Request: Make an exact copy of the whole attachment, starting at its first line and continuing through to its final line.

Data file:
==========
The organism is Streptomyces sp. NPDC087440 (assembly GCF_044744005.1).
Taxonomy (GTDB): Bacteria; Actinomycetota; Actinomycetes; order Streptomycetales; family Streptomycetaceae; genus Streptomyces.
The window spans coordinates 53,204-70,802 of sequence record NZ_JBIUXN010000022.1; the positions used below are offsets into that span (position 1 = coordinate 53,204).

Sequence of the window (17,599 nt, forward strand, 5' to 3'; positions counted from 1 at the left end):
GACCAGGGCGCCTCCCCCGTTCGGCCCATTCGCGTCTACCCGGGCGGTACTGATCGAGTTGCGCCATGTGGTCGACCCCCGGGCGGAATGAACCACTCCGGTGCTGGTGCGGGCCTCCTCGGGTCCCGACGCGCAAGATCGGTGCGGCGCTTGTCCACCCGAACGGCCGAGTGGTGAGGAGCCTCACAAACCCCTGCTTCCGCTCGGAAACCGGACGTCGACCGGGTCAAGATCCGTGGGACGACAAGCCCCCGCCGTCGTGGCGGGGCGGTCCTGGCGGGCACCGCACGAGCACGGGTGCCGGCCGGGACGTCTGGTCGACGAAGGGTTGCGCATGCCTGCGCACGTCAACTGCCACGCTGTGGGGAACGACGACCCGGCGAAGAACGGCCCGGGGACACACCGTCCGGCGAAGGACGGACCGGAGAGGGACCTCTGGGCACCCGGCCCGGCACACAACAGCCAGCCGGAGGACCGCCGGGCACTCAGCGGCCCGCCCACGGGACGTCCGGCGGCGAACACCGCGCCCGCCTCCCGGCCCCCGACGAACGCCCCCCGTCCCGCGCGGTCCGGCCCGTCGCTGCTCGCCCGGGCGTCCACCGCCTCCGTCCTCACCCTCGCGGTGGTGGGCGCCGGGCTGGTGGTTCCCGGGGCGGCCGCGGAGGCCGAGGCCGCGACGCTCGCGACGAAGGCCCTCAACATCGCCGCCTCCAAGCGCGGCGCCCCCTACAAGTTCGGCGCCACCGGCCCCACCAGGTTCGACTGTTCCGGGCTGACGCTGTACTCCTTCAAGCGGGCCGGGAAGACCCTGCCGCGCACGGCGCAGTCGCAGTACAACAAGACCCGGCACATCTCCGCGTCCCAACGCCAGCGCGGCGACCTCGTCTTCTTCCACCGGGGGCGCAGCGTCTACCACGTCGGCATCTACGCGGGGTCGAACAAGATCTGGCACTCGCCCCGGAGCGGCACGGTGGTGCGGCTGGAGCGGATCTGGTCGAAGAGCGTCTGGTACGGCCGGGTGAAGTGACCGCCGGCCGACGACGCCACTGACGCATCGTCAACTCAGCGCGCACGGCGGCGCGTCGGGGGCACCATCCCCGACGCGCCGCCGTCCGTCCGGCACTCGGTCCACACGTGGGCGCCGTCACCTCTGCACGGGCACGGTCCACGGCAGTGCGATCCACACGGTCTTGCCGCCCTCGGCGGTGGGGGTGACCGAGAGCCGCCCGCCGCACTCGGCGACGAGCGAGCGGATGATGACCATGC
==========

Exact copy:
The organism is Streptomyces sp. NPDC087440 (assembly GCF_044744005.1).
Taxonomy (GTDB): Bacteria; Actinomycetota; Actinomycetes; order Streptomycetales; family Streptomycetaceae; genus Streptomyces.
The window spans coordinates 53,204-70,802 of sequence record NZ_JBIUXN010000022.1; the positions used below are offsets into that span (position 1 = coordinate 53,204).

Sequence of the window (17,599 nt, forward strand, 5' to 3'; positions counted from 1 at the left end):
GACCAGGGCGCCTCCCCCGTTCGGCCCATTCGCGTCTACCCGGGCGGTACTGATCGAGTTGCGCCATGTGGTCGACCCCCGGGCGGAATGAACCACTCCGGTGCTGGTGCGGGCCTCCTCGGGTCCCGACGCGCAAGATCGGTGCGGCGCTTGTCCACCCGAACGGCCGAGTGGTGAGGAGCCTCACAAACCCCTGCTTCCGCTCGGAAACCGGACGTCGACCGGGTCAAGATCCGTGGGACGACAAGCCCCCGCCGTCGTGGCGGGGCGGTCCTGGCGGGCACCGCACGAGCACGGGTGCCGGCCGGGACGTCTGGTCGACGAAGGGTTGCGCATGCCTGCGCACGTCAACTGCCACGCTGTGGGGAACGACGACCCGGCGAAGAACGGCCCGGGGACACACCGTCCGGCGAAGGACGGACCGGAGAGGGACCTCTGGGCACCCGGCCCGGCACACAACAGCCAGCCGGAGGACCGCCGGGCACTCAGCGGCCCGCCCACGGGACGTCCGGCGGCGAACACCGCGCCCGCCTCCCGGCCCCCGACGAACGCCCCCCGTCCCGCGCGGTCCGGCCCGTCGCTGCTCGCCCGGGCGTCCACCGCCTCCGTCCTCACCCTCGCGGTGGTGGGCGCCGGGCTGGTGGTTCCCGGGGCGGCCGCGGAGGCCGAGGCCGCGACGCTCGCGACGAAGGCCCTCAACATCGCCGCCTCCAAGCGCGGCGCCCCCTACAAGTTCGGCGCCACCGGCCCCACCAGGTTCGACTGTTCCGGGCTGACGCTGTACTCCTTCAAGCGGGCCGGGAAGACCCTGCCGCGCACGGCGCAGTCGCAGTACAACAAGACCCGGCACATCTCCGCGTCCCAACGCCAGCGCGGCGACCTCGTCTTCTTCCACCGGGGGCGCAGCGTCTACCACGTCGGCATCTACGCGGGGTCGAACAAGATCTGGCACTCGCCCCGGAGCGGCACGGTGGTGCGGCTGGAGCGGATCTGGTCGAAGAGCGTCTGGTACGGCCGGGTGAAGTGACCGCCGGCCGACGACGCCACTGACGCATCGTCAACTCAGCGCGCACGGCGGCGCGTCGGGGGCACCATCCCCGACGCGCCGCCGTCCGTCCGGCACTCGGTCCACACGTGGGCGCCGTCACCTCTGCACGGGCACGGTCCACGGCAGTGCGATCCACACGGTCTTGCCGCCCTCGGCGGTGGGGGTGACCGAGAGCCGCCCGCCGCACTCGGCGACGAGCGAGCGGATGATGACCATGC